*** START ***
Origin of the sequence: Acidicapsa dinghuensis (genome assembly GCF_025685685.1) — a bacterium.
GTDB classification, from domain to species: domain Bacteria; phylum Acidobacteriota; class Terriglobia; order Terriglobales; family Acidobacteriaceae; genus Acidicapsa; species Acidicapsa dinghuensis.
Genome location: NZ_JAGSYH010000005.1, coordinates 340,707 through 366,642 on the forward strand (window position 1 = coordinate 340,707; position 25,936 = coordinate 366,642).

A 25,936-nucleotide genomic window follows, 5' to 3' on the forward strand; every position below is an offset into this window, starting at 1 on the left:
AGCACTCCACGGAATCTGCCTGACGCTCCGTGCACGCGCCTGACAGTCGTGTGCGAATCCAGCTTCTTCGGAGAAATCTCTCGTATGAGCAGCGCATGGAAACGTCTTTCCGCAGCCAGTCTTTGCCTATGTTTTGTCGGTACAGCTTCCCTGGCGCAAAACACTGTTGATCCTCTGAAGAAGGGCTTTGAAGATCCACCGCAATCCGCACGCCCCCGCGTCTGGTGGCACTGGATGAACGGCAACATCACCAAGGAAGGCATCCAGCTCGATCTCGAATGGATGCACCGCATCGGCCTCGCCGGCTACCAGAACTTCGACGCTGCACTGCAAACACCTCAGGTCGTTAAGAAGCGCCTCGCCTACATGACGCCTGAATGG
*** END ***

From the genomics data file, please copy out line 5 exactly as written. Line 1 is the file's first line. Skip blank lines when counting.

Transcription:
AGCACTCCACGGAATCTGCCTGACGCTCCGTGCACGCGCCTGACAGTCGTGTGCGAATCCAGCTTCTTCGGAGAAATCTCTCGTATGAGCAGCGCATGGAAACGTCTTTCCGCAGCCAGTCTTTGCCTATGTTTTGTCGGTACAGCTTCCCTGGCGCAAAACACTGTTGATCCTCTGAAGAAGGGCTTTGAAGATCCACCGCAATCCGCACGCCCCCGCGTCTGGTGGCACTGGATGAACGGCAACATCACCAAGGAAGGCATCCAGCTCGATCTCGAATGGATGCACCGCATCGGCCTCGCCGGCTACCAGAACTTCGACGCTGCACTGCAAACACCTCAGGTCGTTAAGAAGCGCCTCGCCTACATGACGCCTGAATGG